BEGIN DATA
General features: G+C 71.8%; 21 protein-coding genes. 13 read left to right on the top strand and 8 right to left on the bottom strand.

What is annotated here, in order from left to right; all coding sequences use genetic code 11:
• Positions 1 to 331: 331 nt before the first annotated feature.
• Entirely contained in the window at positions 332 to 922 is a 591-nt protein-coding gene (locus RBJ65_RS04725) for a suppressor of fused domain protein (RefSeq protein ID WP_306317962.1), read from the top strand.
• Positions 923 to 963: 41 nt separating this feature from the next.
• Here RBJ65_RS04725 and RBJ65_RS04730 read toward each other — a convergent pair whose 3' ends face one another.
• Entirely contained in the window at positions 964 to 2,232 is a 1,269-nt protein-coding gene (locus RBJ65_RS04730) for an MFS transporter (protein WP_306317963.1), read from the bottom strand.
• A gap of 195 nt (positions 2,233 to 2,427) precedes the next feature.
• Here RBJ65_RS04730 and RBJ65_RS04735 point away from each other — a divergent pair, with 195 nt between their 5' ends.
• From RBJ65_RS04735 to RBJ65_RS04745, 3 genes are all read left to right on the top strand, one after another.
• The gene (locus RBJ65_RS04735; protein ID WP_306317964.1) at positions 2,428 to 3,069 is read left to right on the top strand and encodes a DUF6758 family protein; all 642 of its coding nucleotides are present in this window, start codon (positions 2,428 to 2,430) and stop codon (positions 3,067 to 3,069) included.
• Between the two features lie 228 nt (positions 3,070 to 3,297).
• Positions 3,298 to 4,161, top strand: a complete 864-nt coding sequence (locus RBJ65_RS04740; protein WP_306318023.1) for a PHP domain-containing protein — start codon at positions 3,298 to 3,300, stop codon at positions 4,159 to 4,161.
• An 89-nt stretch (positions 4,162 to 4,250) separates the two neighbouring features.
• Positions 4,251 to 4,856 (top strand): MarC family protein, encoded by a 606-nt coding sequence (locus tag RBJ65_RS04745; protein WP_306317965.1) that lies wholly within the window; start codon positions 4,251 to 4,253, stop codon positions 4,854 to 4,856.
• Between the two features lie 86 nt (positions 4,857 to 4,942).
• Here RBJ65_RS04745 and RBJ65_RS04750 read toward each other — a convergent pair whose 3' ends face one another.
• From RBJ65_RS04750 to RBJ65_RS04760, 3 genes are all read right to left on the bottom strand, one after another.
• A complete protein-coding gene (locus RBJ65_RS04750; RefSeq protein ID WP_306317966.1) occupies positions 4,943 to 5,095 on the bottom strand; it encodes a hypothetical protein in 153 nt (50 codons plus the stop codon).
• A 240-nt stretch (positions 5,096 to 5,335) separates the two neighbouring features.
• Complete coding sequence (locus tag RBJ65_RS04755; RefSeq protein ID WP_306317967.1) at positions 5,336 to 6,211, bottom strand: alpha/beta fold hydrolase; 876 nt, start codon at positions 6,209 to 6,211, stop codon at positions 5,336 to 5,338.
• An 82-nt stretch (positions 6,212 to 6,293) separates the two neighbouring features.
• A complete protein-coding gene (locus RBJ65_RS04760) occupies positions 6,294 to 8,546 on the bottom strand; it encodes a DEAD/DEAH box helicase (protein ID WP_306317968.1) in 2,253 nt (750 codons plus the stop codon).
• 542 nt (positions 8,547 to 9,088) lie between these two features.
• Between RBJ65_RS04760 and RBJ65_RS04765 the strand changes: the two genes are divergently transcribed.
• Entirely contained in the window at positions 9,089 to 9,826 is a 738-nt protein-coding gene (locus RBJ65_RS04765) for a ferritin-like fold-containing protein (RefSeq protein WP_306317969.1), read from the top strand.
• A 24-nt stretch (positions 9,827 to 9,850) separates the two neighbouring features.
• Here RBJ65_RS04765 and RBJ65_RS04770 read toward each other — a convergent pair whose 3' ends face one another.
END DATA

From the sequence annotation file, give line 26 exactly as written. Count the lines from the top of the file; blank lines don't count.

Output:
• Entirely contained in the window at positions 9,089 to 9,826 is a 738-nt protein-coding gene (locus RBJ65_RS04765) for a ferritin-like fold-containing protein (RefSeq protein WP_306317969.1), read from the top strand.